Cell Cycle and Cancer
Investigation 3 – Concept Day
Cell Cycle and Cancer: Investigation 3
In this Investigation, we wish to speak more directly about the disease cancer. Over the past two CELLs, Genes and Proteins, and now the first two Investigations of Cell Cycle and Cancer, you have learned much about the way that normal cells grow, divide, and perform functions in tissue.
You have also gained an understanding of the “central dogma” of molecular biology (DNA makes RNA makes protein) and have considered how mutations in the DNA sequence leads to proteins with different functions than normal.
You are now finally in a position to understand how certain mutations may lead to cancer and tumor growth if those mutated proteins are responsible for controlling the cell cycle.
Note: You have seen this slide before when learning about mutations and their impact on human health.
- In this sequence, a normal cell (on the left) is subjected to several mutations in its DNA. If the sum of the mutations leads to loss of control of the cell cycle, then uncontrolled cell proliferation and cancer may result. The number of stars in the illustration suggests that a series of mutations may be required to ultimately lose control of cell division.
- As listed on this slide, mutations in a number of different kinds of genes may result in cancer and loss of cell cycle control.
- DNA repair genes encode proteins that attach to and “proofread” DNA, looking for mismatches in base pairing. Such mistakes or mutations very rarely occur but, once the DNA is altered, the mutation will be copied with all subsequent DNA replications and cell divisions. DNA repair proteins quickly find these mutations and repair them. Obviously, mutations that cause a DNA repair protein to lose function can lead to more and more mutations due to this lack of proofreading and DNA repair.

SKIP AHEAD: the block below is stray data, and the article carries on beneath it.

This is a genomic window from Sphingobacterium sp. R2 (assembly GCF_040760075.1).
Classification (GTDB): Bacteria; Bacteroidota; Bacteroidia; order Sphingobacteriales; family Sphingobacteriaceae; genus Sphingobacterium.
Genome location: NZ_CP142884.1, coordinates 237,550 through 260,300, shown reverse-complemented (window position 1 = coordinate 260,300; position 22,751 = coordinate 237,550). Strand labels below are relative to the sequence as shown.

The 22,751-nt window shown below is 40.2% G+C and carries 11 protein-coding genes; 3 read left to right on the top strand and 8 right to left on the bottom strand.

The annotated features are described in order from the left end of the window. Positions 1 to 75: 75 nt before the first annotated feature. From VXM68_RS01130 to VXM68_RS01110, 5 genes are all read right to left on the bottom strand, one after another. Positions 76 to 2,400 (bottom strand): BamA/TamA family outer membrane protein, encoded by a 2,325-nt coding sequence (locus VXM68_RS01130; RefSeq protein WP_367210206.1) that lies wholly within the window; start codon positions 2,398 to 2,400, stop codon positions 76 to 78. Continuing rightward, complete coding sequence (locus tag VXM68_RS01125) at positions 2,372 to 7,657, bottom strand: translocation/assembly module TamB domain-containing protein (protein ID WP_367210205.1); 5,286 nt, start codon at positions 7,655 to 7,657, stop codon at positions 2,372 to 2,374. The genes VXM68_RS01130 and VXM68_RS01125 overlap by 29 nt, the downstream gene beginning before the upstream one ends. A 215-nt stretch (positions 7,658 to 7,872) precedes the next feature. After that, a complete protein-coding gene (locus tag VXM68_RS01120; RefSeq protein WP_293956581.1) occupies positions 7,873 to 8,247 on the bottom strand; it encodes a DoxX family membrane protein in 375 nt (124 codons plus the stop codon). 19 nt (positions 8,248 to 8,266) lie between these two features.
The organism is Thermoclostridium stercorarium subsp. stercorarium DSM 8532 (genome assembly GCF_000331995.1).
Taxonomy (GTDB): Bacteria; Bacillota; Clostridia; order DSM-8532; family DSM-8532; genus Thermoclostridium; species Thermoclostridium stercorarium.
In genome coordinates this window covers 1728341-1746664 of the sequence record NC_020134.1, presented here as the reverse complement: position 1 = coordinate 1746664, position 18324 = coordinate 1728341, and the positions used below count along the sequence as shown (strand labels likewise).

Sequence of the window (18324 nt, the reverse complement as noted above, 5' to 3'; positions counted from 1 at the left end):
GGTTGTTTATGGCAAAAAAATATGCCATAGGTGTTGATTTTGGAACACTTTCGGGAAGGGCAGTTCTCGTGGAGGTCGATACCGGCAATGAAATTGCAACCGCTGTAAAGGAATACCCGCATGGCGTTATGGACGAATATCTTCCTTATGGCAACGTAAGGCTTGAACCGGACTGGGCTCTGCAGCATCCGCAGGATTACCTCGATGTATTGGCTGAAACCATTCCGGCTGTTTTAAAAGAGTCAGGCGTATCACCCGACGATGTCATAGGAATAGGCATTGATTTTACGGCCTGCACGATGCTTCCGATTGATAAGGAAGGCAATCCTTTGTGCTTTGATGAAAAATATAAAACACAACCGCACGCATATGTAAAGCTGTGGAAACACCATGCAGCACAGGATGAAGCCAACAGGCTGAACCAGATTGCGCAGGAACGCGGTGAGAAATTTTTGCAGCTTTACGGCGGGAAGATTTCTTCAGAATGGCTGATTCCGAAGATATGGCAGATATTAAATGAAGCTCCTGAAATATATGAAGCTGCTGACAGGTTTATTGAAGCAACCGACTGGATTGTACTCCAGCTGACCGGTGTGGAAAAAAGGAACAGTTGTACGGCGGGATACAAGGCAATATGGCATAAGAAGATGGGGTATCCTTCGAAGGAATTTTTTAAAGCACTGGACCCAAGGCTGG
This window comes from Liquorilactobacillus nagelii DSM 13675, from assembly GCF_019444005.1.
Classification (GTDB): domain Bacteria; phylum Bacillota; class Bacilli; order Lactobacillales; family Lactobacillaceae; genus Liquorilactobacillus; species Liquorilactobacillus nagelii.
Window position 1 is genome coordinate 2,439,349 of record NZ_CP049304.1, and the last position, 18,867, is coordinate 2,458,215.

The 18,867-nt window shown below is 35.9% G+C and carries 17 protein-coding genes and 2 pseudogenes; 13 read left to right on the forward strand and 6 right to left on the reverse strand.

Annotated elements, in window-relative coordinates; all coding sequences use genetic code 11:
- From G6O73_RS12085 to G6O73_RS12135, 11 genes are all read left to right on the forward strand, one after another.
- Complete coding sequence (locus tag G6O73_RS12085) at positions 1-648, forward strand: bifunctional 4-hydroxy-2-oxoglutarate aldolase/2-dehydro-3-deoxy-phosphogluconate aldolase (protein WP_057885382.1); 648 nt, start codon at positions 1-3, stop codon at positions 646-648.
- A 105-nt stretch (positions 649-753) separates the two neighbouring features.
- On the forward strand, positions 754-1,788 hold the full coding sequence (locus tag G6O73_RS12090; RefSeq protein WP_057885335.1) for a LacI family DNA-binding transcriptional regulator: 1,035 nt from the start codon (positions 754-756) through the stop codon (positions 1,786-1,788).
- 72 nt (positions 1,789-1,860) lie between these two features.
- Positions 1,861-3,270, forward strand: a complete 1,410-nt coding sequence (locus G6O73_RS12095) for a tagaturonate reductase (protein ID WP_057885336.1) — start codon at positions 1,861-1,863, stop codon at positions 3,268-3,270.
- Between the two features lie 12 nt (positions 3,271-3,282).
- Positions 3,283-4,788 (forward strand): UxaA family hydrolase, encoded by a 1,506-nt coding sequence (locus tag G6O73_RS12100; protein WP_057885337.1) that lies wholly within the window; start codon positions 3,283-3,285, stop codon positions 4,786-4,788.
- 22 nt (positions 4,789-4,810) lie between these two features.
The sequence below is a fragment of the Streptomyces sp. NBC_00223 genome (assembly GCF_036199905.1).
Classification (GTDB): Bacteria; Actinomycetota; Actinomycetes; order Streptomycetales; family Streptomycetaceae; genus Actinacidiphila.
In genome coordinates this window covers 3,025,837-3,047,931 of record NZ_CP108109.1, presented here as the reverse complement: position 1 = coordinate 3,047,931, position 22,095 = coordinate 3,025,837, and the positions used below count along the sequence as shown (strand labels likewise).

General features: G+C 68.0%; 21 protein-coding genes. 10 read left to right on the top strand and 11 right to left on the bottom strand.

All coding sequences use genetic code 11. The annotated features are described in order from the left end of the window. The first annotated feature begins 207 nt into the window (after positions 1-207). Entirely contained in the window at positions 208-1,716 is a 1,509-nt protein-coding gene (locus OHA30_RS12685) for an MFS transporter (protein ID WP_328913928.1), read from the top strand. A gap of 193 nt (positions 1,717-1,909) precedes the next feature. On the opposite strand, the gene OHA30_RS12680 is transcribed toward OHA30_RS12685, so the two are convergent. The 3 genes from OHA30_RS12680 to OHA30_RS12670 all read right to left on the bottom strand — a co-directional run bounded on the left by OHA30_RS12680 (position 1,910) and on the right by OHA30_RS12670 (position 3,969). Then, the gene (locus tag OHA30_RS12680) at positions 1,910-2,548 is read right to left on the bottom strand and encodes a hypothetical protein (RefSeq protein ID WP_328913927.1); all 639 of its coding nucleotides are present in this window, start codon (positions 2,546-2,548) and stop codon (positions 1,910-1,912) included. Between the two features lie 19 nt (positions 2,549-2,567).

- Cell cycle genes encode proteins that either prevent or promote controlled progress of the cell through the cell cycle. You simulated these proteins with the pushpins in Investigation 2 lab.
- Cell death genes encode proteins that caused the death of certain cells at various points in normal development (also called programmed cell death). Cells targeted will no longer divide. Mutations that compromise the function of cell death proteins can lead to abnormal proliferation of cells and cancer.
- Cellular differentiation genes encode proteins involved in determining the type of cells formed from groups of undifferentiated precursor or stem cells. Stem cells are very important during embryonic growth and development, where all of the many forms of specialized cells of the body come from these undifferentiated cells. In adults, stem cells are involved in the replenishment and repair of tissue. Mutations in cellular differentiation genes can result in the proliferation of undifferentiated cells.
- Development of a tumor. Under normal circumstances, cells divide in a controlled manner. Cells in tissues often stop dividing when they come into appropriate contact with other cells in a very organized manner (the red cells in this slide). Many different genes control such “contact inhibition”.
- When cell cycle control is lost, contact inhibition may no longer prevent cells in a tissue to stop dividing and a tumor can form (the blue cells in this slide). Obviously, this mass of abnormal cells can alter the function of the organ in which it is found.